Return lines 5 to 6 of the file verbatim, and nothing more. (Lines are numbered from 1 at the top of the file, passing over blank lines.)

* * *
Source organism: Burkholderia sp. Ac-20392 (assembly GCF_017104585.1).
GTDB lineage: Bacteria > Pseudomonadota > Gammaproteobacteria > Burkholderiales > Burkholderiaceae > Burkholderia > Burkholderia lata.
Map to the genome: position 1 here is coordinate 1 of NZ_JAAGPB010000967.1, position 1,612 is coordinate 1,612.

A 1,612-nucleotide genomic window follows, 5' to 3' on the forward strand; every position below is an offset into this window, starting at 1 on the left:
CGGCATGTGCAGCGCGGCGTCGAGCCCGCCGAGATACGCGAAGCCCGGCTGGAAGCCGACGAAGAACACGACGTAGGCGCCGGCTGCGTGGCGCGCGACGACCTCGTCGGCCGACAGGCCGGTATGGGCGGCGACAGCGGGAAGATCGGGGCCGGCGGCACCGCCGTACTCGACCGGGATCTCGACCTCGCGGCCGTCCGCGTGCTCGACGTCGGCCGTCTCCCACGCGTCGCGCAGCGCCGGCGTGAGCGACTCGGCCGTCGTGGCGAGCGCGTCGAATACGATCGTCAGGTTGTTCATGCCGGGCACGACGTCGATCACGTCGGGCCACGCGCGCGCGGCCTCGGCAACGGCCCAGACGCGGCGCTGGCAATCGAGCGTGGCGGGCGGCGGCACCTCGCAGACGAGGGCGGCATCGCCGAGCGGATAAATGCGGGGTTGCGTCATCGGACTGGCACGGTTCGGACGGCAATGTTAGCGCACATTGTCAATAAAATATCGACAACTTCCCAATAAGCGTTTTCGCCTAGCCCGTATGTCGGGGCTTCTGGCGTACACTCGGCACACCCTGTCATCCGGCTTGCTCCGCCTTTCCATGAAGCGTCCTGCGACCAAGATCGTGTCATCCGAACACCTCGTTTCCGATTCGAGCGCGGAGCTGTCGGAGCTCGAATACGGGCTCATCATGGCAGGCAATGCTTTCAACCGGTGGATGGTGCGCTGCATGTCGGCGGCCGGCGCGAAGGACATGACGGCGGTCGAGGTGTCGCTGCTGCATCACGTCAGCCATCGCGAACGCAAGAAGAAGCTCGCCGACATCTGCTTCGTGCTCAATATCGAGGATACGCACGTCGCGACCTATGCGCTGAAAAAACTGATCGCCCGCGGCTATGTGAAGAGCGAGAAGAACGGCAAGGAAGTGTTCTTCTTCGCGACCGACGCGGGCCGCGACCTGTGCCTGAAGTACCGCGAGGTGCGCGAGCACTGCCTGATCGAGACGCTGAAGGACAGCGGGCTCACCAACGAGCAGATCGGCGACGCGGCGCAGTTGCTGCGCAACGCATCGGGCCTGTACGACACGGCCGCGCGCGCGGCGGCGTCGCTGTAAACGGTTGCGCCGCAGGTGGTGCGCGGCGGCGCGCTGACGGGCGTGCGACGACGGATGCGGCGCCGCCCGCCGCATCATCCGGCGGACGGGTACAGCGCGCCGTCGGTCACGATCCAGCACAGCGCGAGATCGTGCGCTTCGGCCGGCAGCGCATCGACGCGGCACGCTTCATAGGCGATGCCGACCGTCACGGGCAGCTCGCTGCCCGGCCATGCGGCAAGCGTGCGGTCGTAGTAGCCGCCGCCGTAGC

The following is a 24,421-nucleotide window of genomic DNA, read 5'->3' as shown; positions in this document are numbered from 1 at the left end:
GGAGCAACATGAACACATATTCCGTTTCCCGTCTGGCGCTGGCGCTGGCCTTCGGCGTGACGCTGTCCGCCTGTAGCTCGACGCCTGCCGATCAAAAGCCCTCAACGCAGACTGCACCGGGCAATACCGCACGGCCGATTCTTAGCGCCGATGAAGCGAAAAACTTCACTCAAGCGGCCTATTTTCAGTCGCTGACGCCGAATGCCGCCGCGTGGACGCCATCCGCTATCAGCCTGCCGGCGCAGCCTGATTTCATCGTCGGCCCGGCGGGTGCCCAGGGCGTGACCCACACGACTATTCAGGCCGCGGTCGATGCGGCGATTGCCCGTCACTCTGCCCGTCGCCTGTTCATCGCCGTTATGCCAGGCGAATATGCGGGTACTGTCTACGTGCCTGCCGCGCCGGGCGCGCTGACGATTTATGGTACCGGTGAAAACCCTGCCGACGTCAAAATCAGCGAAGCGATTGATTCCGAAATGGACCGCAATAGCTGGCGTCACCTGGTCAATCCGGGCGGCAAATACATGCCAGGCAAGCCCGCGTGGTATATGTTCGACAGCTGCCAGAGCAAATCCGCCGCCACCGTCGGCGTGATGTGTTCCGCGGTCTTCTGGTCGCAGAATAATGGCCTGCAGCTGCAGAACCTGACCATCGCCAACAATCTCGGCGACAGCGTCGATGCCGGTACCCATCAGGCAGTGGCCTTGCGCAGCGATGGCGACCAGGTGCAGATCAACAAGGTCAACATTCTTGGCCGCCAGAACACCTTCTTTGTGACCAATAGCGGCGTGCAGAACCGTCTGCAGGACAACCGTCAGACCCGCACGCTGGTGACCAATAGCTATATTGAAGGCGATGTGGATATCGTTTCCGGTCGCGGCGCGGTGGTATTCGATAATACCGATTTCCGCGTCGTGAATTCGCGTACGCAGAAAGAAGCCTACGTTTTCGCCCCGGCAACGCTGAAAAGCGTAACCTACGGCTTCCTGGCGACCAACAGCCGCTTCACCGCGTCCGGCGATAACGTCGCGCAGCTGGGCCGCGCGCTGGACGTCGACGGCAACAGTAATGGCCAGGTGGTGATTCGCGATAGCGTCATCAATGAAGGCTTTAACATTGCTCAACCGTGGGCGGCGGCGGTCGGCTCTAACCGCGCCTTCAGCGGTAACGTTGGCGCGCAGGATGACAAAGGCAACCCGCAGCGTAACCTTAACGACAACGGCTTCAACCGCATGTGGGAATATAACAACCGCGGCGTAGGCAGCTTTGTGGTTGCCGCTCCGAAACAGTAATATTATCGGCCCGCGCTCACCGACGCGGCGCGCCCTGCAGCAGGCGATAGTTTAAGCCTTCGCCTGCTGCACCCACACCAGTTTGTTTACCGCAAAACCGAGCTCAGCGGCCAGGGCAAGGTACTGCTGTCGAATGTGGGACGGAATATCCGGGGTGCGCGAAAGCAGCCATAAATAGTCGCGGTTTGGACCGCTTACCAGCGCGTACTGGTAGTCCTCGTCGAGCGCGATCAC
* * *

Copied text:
CGGCATGTGCAGCGCGGCGTCGAGCCCGCCGAGATACGCGAAGCCCGGCTGGAAGCCGACGAAGAACACGACGTAGGCGCCGGCTGCGTGGCGCGCGACGACCTCGTCGGCCGACAGGCCGGTATGGGCGGCGACAGCGGGAAGATCGGGGCCGGCGGCACCGCCGTACTCGACCGGGATCTCGACCTCGCGGCCGTCCGCGTGCTCGACGTCGGCCGTCTCCCACGCGTCGCGCAGCGCCGGCGTGAGCGACTCGGCCGTCGTGGCGAGCGCGTCGAATACGATCGTCAGGTTGTTCATGCCGGGCACGACGTCGATCACGTCGGGCCACGCGCGCGCGGCCTCGGCAACGGCCCAGACGCGGCGCTGGCAATCGAGCGTGGCGGGCGGCGGCACCTCGCAGACGAGGGCGGCATCGCCGAGCGGATAAATGCGGGGTTGCGTCATCGGACTGGCACGGTTCGGACGGCAATGTTAGCGCACATTGTCAATAAAATATCGACAACTTCCCAATAAGCGTTTTCGCCTAGCCCGTATGTCGGGGCTTCTGGCGTACACTCGGCACACCCTGTCATCCGGCTTGCTCCGCCTTTCCATGAAGCGTCCTGCGACCAAGATCGTGTCATCCGAACACCTCGTTTCCGATTCGAGCGCGGAGCTGTCGGAGCTCGAATACGGGCTCATCATGGCAGGCAATGCTTTCAACCGGTGGATGGTGCGCTGCATGTCGGCGGCCGGCGCGAAGGACATGACGGCGGTCGAGGTGTCGCTGCTGCATCACGTCAGCCATCGCGAACGCAAGAAGAAGCTCGCCGACATCTGCTTCGTGCTCAATATCGAGGATACGCACGTCGCGACCTATGCGCTGAAAAAACTGATCGCCCGCGGCTATGTGAAGAGCGAGAAGAACGGCAAGGAAGTGTTCTTCTTCGCGACCGACGCGGGCCGCGACCTGTGCCTGAAGTACCGCGAGGTGCGCGAGCACTGCCTGATCGAGACGCTGAAGGACAGCGGGCTCACCAACGAGCAGATCGGCGACGCGGCGCAGTTGCTGCGCAACGCATCGGGCCTGTACGACACGGCCGCGCGCGCGGCGGCGTCGCTGTAAACGGTTGCGCCGCAGGTGGTGCGCGGCGGCGCGCTGACGGGCGTGCGACGACGGATGCGGCGCCGCCCGCCGCATCATCCGGCGGACGGGTACAGCGCGCCGTCGGTCACGATCCAGCACAGCGCGAGATCGTGCGCTTCGGCCGGCAGCGCATCGACGCGGCACGCTTCATAGGCGATGCCGACCGTCACGGGCAGCTCGCTGCCCGGCCATGCGGCAAGCGTGCGGTCGTAGTAGCCGCCGCCGTAGC

The following is a 24,421-nucleotide window of genomic DNA, read 5'->3' as shown; positions in this document are numbered from 1 at the left end: